Philip Ridley's companion plays Tonight with Donny Stixx and Dark Vanilla Jungle are staged in one sitting. Photo: Ste Murray
Abbey Theatre (Peacock Stage), Dublin
★ ★ ★
Sometimes theatre has unfinished business. It’s easy to look at Bernard Shaw’s Misalliance, for instance, and see that comedy about an uncertain marriage engagement as a continued exploration of his earlier play Getting Married. The two are often described as “companion pieces”.
Different plays may complement each other or share the same world but it can take nerve putting them on in one sitting. Imagine being spun through The Walworth Farce and then arriving almost immediately at The New Electric Ballroom. Such is the kind of audacity shown by director Karl Shiels, staging Theatre Upstairs’ most ambitious production to date, in association with the Abbey Theatre.
If there’s anything clear about pairing Philip Ridley’s two companion plays - Tonight with Donny Stixx, a dark comedy about a fame-obsessed magician, and the startling drama Dark Vanilla Jungle - it’s that both offer portrayals of vulnerable youths. But by staging them within Naomi Faughnan’s stark set, its walls narrowing eerily towards the barred window of some asylum, Shiels seems to be pushing the two monologues towards art-horror.
That’s certainly in Rex Ryan’s favour, who gives his best performance as Donnie, an intense teenager giving a public interview interrupted by unheard questions. Donnie’s pleasing discovery of magic and obsessive pursuit of celebrity may be seen against despairing signs of a family falling apart through depression and alcoholism, but in Shiels’s production it affords Ryan, an actor who rarely stands still, the bravura from a more exaggerated thriller. His Donnie rages from soft-spoken prudishness to furious indignation, split between delusion and reality.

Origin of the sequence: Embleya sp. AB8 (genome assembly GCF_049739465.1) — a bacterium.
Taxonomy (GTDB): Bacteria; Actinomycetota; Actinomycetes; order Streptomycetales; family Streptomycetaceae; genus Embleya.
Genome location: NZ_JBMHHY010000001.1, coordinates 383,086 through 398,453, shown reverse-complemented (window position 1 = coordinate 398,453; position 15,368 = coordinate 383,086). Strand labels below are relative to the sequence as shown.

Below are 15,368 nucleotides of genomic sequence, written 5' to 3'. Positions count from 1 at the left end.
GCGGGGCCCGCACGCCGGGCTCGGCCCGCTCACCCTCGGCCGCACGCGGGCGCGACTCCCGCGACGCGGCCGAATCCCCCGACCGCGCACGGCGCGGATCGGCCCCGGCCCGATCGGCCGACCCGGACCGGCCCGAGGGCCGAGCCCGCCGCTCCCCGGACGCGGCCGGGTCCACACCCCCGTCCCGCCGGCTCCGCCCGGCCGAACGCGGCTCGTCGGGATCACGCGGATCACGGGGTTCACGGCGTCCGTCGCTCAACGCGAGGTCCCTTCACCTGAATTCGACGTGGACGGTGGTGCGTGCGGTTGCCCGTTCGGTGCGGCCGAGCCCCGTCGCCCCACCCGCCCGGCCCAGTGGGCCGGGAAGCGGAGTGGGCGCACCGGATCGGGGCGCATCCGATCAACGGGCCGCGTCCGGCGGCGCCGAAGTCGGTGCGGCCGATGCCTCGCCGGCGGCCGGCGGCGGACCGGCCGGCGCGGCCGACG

Similarly, the young woman in Dark Vanilla Jungle, Andrea, is gripped by fantasies, recalling the details of her parents’ first meeting as if it were a fairy-tale. Given to the meticulous Katie Honan, Andrea is self-destined for romance but becomes the victim of horrific assault. If Ridley allows a more comforting illusion here - a utopian island discovered on a family holiday - Shiels makes sure we snap back to reality.
The production prefers to shut down such escapism as if the director, subtly extracting images from the scripts with lighting designer Eoin Byrne, insists more on the transient guardians, sick relatives and obsessive distractions of both plays like they were patterns of deprivation.
That horror is real and unsettling but it’s difficult to take the rapid details over nearly three hours. In a single setting these aren't ideal companions.